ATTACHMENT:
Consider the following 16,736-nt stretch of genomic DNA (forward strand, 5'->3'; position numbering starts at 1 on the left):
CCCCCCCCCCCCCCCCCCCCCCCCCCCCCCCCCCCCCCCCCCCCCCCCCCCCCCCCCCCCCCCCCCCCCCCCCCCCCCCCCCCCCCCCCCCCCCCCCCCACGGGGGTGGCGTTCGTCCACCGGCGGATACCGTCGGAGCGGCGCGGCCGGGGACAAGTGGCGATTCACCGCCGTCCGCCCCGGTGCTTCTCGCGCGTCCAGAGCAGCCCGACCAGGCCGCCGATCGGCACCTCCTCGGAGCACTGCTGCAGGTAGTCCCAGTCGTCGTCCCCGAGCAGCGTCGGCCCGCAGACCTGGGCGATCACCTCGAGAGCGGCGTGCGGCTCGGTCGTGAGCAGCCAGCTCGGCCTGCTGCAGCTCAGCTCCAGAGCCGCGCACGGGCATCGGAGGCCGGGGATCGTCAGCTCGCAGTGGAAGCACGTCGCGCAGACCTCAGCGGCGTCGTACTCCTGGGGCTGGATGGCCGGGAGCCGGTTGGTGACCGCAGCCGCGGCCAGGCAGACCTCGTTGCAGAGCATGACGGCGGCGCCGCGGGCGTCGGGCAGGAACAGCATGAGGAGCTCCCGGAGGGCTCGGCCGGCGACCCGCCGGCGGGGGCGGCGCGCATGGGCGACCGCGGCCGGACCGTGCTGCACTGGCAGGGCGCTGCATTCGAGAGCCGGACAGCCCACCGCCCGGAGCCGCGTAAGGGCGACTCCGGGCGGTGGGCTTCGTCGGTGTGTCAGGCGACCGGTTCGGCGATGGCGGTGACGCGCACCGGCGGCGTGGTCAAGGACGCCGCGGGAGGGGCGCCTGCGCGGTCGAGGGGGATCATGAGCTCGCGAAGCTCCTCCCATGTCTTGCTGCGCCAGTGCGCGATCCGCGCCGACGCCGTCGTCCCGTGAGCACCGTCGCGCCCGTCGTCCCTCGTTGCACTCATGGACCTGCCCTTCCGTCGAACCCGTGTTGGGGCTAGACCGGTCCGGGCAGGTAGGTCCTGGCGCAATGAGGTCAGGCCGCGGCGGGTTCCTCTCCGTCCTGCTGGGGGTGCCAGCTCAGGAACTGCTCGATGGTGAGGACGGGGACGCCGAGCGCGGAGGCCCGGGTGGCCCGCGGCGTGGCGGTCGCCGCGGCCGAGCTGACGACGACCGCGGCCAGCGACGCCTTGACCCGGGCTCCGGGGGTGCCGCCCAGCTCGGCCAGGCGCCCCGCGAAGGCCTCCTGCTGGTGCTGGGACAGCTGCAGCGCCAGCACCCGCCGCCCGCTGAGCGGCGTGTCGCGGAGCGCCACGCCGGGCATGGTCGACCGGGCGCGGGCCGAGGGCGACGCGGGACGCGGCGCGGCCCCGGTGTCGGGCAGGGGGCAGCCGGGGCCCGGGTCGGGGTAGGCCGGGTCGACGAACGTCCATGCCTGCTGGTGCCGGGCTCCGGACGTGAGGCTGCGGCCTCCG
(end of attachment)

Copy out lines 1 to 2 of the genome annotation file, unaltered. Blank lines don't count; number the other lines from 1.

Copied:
Consider the following 16,736-nt stretch of genomic DNA (forward strand, 5'->3'; position numbering starts at 1 on the left):
CCCCCCCCCCCCCCCCCCCCCCCCCCCCCCCCCCCCCCCCCCCCCCCCCCCCCCCCCCCCCCCCCCCCCCCCCCCCCCCCCCCCCCCCCCCCCCCCCCCACGGGGGTGGCGTTCGTCCACCGGCGGATACCGTCGGAGCGGCGCGGCCGGGGACAAGTGGCGATTCACCGCCGTCCGCCCCGGTGCTTCTCGCGCGTCCAGAGCAGCCCGACCAGGCCGCCGATCGGCACCTCCTCGGAGCACTGCTGCAGGTAGTCCCAGTCGTCGTCCCCGAGCAGCGTCGGCCCGCAGACCTGGGCGATCACCTCGAGAGCGGCGTGCGGCTCGGTCGTGAGCAGCCAGCTCGGCCTGCTGCAGCTCAGCTCCAGAGCCGCGCACGGGCATCGGAGGCCGGGGATCGTCAGCTCGCAGTGGAAGCACGTCGCGCAGACCTCAGCGGCGTCGTACTCCTGGGGCTGGATGGCCGGGAGCCGGTTGGTGACCGCAGCCGCGGCCAGGCAGACCTCGTTGCAGAGCATGACGGCGGCGCCGCGGGCGTCGGGCAGGAACAGCATGAGGAGCTCCCGGAGGGCTCGGCCGGCGACCCGCCGGCGGGGGCGGCGCGCATGGGCGACCGCGGCCGGACCGTGCTGCACTGGCAGGGCGCTGCATTCGAGAGCCGGACAGCCCACCGCCCGGAGCCGCGTAAGGGCGACTCCGGGCGGTGGGCTTCGTCGGTGTGTCAGGCGACCGGTTCGGCGATGGCGGTGACGCGCACCGGCGGCGTGGTCAAGGACGCCGCGGGAGGGGCGCCTGCGCGGTCGAGGGGGATCATGAGCTCGCGAAGCTCCTCCCATGTCTTGCTGCGCCAGTGCGCGATCCGCGCCGACGCCGTCGTCCCGTGAGCACCGTCGCGCCCGTCGTCCCTCGTTGCACTCATGGACCTGCCCTTCCGTCGAACCCGTGTTGGGGCTAGACCGGTCCGGGCAGGTAGGTCCTGGCGCAATGAGGTCAGGCCGCGGCGGGTTCCTCTCCGTCCTGCTGGGGGTGCCAGCTCAGGAACTGCTCGATGGTGAGGACGGGGACGCCGAGCGCGGAGGCCCGGGTGGCCCGCGGCGTGGCGGTCGCCGCGGCCGAGCTGACGACGACCGCGGCCAGCGACGCCTTGACCCGGGCTCCGGGGGTGCCGCCCAGCTCGGCCAGGCGCCCCGCGAAGGCCTCCTGCTGGTGCTGGGACAGCTGCAGCGCCAGCACCCGCCGCCCGCTGAGCGGCGTGTCGCGGAGCGCCACGCCGGGCATGGTCGACCGGGCGCGGGCCGAGGGCGACGCGGGACGCGGCGCGGCCCCGGTGTCGGGCAGGGGGCAGCCGGGGCCCGGGTCGGGGTAGGCCGGGTCGACGAACGTCCATGCCTGCTGGTGCCGGGCTCCGGACGTGAGGCTGCGGCCTCCG